I decided I wanted to use my waiver position to plug a different hole (more on that in a minute), so I tried first to see if I could create a trade for Joe Flacco. I proposed my first trade this week! It was straight up QB-for-QB, Flacco for Tyrod Taylor. I thought this trade made sense from my opponent’s perspective, which is why I proposed it – if it benefits him as well as me, then it has a better chance of going through. I get trade proposals all the time asking for one of my starters in exchange for two or three backup-caliber guys in positions I don’t need. I’m not going to give up my best wide receiver to get two mid-level running backs, especially when I have two of the top ten running backs already. But I thought Taylor as a backup could intrigue this guy – he doesn’t need a backup this week, so he could appreciate Taylor’s long-term value, whereas I need the short-term value of Flacco, who faces a soft Jacksonville this weekend.

Instead, I got a counteroffer that would give me Flacco and Doug Baldwin (an injured Seahawk – no thank you) for Julian Edelman. I have no desire to get rid of a starter-level player in order to stream a QB. So I gave up on the trade idea.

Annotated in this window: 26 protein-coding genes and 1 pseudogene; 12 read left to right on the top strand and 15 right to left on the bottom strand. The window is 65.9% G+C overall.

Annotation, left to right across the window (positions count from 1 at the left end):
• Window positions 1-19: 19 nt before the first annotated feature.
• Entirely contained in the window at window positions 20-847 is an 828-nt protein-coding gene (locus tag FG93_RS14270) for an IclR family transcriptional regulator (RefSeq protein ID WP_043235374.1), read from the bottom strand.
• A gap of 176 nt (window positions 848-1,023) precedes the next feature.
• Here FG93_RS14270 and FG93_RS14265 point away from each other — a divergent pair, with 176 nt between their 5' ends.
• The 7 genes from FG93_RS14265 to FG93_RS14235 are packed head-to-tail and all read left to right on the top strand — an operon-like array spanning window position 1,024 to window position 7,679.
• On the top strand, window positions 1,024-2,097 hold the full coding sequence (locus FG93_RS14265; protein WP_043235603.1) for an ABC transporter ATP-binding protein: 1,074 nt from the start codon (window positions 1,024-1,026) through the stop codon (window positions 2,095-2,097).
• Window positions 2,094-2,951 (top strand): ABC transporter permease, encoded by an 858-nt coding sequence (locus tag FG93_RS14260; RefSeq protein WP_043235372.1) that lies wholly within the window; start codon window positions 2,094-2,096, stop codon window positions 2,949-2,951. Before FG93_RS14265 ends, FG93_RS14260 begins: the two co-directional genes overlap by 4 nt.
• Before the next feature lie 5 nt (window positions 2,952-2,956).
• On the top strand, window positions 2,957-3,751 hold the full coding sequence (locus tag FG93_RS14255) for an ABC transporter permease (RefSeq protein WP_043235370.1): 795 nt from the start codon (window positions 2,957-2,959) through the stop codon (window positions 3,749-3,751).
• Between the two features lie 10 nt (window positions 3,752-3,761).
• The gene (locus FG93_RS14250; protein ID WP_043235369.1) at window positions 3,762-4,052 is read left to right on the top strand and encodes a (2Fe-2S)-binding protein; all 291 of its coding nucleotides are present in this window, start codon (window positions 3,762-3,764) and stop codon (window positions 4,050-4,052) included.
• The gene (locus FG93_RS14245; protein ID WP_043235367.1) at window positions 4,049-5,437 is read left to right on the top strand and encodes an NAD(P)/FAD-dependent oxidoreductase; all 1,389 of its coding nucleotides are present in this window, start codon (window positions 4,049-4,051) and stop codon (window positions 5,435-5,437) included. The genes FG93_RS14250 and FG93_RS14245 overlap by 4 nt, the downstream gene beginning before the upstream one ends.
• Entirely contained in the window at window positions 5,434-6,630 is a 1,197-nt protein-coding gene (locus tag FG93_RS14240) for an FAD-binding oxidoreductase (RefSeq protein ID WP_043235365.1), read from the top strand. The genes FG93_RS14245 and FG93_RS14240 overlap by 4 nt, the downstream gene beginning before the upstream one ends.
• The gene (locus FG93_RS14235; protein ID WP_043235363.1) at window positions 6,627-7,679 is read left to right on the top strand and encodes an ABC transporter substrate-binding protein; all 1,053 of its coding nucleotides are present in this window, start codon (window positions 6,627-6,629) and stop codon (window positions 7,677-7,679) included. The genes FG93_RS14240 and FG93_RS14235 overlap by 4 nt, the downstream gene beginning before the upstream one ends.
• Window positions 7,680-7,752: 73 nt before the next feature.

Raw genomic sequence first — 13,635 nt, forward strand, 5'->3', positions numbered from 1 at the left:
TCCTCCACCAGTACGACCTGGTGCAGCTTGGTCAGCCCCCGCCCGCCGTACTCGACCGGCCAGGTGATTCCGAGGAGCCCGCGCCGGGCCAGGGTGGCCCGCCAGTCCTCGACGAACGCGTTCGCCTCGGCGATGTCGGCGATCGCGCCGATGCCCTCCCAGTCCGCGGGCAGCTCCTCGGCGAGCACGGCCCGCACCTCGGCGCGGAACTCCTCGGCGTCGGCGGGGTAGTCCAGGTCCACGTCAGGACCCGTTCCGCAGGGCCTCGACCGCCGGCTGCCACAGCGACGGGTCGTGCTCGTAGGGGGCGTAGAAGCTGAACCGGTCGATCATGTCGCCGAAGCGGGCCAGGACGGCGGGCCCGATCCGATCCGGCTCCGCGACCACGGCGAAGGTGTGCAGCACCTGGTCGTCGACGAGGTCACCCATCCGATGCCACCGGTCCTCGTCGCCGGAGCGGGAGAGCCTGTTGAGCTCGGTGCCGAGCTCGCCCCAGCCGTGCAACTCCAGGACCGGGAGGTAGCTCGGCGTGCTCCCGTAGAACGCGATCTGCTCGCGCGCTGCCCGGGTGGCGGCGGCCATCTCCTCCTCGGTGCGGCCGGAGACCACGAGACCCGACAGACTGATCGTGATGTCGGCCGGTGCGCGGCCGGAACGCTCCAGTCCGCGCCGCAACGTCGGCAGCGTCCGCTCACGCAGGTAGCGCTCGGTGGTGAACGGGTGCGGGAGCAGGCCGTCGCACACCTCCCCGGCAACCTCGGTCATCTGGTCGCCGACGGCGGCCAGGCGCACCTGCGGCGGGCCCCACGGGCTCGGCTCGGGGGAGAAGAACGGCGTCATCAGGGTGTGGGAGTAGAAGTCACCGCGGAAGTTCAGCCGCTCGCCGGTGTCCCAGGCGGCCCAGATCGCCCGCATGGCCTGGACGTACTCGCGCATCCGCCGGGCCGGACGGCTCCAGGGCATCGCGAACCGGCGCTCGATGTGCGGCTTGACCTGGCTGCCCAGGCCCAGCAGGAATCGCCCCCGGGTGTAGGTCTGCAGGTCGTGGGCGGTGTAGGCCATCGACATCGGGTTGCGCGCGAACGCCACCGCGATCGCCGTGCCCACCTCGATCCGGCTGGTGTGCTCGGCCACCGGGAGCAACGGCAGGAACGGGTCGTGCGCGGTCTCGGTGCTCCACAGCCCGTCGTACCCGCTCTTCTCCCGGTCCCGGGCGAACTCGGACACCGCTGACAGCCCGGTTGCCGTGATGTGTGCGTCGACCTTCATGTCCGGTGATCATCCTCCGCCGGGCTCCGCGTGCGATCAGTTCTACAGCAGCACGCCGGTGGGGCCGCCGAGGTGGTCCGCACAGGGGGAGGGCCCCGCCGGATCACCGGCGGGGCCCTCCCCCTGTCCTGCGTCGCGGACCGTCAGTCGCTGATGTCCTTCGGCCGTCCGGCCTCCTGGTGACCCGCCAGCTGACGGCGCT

That left picking up a player in free agency, and I had to cut Alex Smith to give me the room to do so. Okay, fair enough. Maybe we’ll see each other again someday, Mr. Smith, but so long for now. And Ryan Fitzpatrick was picked up off the waiver wire by another competitor of mine, so that narrowed it down to Tannehill.

Honestly, I didn’t mind that at all, as Tannehill was my preferred Ryan from the start. He gets the Cleveland Browns this weekend at home, whereas Fitzpatrick gets the Chiefs in Kansas City. Neither defense is great, but the Browns are demonstrably worse. Fitz probably has better weapons, but Tannehill should still put up good numbers this weekend, and that’s all I need.

Week Three QB: solved.

Question Two: Tight End

Oh, Gary Barnidge. What in the name of mercy is up with you? I get that your offense is terrible, I get that you’re on your third starting quarterback in as many weeks, but – come on, man. Three points all season is just not enough. And I get that you’re playing Miami this week, which could be a decent matchup, but I sincerely doubt that a third-string rookie QB (from SC, no less) is going to be throwing the ball much to his tight end.

Do I think you’ll possibly improve and be usable the rest of the season? I hope so, anyway. So I want to hold onto you, but maybe it’s time to start somebody else, at least for a while.

Fortunately, I have two other tight ends. Unfortunately, neither one of them is startable either: neither Austin Sefarian-Jenkins nor Virgil Green have the matchup, the offensive role, or – in Green’s case – the reliable health to make them a good choice this week. I like them both, but I can cut one to make room for a streaming tight end.